There is considerable evidence of a positive correlation of standard of living and democracy across countries. Given this, it would seem natural that growth in the standard of living would be positively correlated with democratic change. One could even conjecture that there is a causation from growth in GDP to democratic change. Theory, though, indicates that this causation could be positive or negative: sluggish growth may lead to popular uprising and democratization, or booms may raise political expectations.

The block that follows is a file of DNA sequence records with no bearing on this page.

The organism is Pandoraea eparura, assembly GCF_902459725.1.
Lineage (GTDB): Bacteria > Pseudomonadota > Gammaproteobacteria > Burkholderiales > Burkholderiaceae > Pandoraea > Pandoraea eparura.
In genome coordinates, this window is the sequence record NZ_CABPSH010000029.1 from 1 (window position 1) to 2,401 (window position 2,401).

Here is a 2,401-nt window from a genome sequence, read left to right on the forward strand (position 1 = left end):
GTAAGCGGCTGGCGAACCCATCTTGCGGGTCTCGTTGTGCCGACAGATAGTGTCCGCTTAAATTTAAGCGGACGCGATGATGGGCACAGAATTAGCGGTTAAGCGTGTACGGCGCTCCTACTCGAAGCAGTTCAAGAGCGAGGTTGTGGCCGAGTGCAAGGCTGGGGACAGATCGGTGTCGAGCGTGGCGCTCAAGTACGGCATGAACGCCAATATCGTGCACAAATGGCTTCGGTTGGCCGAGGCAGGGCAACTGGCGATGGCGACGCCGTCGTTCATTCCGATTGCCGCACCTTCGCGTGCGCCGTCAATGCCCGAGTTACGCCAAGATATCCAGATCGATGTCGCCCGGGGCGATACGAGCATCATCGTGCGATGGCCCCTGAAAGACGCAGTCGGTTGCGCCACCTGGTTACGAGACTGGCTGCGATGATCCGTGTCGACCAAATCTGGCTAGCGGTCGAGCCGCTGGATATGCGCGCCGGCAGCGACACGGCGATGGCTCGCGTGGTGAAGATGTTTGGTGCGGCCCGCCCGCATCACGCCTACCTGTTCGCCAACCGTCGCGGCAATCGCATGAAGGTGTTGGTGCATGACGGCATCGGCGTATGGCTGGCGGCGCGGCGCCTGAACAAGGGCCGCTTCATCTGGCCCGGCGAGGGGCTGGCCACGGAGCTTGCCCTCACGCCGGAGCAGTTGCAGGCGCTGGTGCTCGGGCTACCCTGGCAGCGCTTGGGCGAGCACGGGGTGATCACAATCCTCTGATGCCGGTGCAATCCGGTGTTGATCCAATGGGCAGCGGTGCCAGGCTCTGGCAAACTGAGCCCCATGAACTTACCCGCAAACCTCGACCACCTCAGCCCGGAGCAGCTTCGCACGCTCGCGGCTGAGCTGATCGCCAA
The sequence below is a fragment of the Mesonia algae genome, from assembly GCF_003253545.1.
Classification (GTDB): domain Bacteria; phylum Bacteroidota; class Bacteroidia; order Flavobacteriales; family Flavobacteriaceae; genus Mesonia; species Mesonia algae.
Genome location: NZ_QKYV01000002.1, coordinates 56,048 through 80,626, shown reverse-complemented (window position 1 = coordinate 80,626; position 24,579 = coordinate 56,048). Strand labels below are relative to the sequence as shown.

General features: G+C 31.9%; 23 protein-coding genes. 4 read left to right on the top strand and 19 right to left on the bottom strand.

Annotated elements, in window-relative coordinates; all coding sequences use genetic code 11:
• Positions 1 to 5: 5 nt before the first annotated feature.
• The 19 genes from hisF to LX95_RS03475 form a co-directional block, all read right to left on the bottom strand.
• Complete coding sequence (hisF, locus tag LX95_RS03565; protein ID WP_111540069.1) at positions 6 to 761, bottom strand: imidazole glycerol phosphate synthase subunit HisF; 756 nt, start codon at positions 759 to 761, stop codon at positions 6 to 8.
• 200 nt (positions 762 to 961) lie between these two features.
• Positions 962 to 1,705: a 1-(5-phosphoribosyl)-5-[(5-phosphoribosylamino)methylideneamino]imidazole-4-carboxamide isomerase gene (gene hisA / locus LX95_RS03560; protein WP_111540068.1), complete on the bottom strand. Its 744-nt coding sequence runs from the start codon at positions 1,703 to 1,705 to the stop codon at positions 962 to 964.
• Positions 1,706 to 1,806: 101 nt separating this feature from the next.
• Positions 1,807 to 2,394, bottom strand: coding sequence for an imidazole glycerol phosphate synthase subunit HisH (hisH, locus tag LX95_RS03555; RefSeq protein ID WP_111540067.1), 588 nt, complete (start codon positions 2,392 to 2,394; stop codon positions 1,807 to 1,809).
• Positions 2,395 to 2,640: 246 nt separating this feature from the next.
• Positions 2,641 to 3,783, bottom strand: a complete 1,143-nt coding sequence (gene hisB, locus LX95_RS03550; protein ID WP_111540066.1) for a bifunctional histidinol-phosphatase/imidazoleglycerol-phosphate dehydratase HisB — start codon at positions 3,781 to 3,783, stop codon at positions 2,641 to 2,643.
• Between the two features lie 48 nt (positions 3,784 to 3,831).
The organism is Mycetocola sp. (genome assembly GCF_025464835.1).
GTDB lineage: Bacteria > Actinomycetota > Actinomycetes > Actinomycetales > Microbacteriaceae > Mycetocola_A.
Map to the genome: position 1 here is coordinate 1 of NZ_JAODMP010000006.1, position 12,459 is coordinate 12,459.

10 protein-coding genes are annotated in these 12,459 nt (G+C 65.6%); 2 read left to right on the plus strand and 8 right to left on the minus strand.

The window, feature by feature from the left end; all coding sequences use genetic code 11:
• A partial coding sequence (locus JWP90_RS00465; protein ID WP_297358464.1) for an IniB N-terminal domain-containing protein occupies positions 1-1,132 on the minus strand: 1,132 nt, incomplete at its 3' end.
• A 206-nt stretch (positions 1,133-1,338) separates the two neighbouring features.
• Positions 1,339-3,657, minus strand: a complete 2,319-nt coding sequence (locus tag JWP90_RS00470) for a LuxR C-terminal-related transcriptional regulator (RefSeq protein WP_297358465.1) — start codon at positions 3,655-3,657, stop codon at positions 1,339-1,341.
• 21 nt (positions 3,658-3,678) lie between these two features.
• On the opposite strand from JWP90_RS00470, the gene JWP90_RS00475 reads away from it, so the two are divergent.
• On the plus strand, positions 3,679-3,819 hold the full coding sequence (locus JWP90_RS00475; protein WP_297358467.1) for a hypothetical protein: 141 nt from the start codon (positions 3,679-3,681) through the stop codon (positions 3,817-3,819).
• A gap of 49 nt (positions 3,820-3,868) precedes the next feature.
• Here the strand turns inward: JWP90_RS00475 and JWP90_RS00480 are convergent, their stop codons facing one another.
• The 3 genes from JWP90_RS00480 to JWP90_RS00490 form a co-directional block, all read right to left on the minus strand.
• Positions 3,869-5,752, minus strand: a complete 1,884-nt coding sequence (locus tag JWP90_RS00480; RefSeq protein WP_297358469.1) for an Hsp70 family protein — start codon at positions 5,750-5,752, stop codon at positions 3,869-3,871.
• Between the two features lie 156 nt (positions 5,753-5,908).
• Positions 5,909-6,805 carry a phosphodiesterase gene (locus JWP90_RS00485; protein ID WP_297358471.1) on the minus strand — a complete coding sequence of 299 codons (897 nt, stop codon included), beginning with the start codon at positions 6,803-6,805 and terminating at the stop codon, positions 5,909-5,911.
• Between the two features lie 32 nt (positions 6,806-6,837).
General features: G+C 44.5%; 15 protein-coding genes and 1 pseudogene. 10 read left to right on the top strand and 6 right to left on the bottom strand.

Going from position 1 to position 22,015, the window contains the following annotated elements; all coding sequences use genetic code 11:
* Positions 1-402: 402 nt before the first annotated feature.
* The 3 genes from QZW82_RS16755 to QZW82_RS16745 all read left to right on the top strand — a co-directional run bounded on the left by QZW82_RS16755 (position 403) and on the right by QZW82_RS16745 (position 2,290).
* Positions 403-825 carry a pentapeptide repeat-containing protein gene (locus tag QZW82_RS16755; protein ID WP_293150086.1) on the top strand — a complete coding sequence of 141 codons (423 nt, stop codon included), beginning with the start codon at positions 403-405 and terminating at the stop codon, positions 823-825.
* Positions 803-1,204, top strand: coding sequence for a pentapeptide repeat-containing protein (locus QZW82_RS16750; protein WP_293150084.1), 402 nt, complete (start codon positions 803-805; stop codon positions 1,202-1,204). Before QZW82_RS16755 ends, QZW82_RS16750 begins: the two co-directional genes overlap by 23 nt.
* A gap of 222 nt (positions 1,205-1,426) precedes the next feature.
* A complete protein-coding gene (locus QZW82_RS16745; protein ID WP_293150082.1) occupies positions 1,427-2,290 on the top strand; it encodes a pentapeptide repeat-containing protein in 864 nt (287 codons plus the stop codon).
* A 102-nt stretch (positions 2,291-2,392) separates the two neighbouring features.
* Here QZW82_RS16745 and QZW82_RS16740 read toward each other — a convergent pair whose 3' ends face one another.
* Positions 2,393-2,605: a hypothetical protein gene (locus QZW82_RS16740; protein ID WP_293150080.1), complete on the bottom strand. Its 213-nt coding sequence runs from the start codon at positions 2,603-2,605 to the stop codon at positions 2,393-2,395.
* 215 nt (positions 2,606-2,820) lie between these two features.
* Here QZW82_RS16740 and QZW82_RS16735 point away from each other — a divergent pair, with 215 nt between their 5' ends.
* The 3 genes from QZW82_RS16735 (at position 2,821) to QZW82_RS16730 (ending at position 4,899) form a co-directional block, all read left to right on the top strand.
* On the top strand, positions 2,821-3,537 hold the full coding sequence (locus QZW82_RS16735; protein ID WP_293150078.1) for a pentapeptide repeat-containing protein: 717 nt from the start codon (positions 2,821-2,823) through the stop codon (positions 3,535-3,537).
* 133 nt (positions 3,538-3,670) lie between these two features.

Paul Burke and Andrew Leigh explore this question with data from a large set of countries. Causation is not that obvious to measure well, because of the obvious endogeneity problem: democratization may also cause growth. They use some well-reasoned instruments to cover this problem, but I want to retain here only results with temperature as an instrument, as it is the only one that does not turn out to be statistically weak. And the causation is negative: You cannot expect that healthy growth can also lead to democratization. While there are always exceptions, do not keep your hopes of democratization in China too high.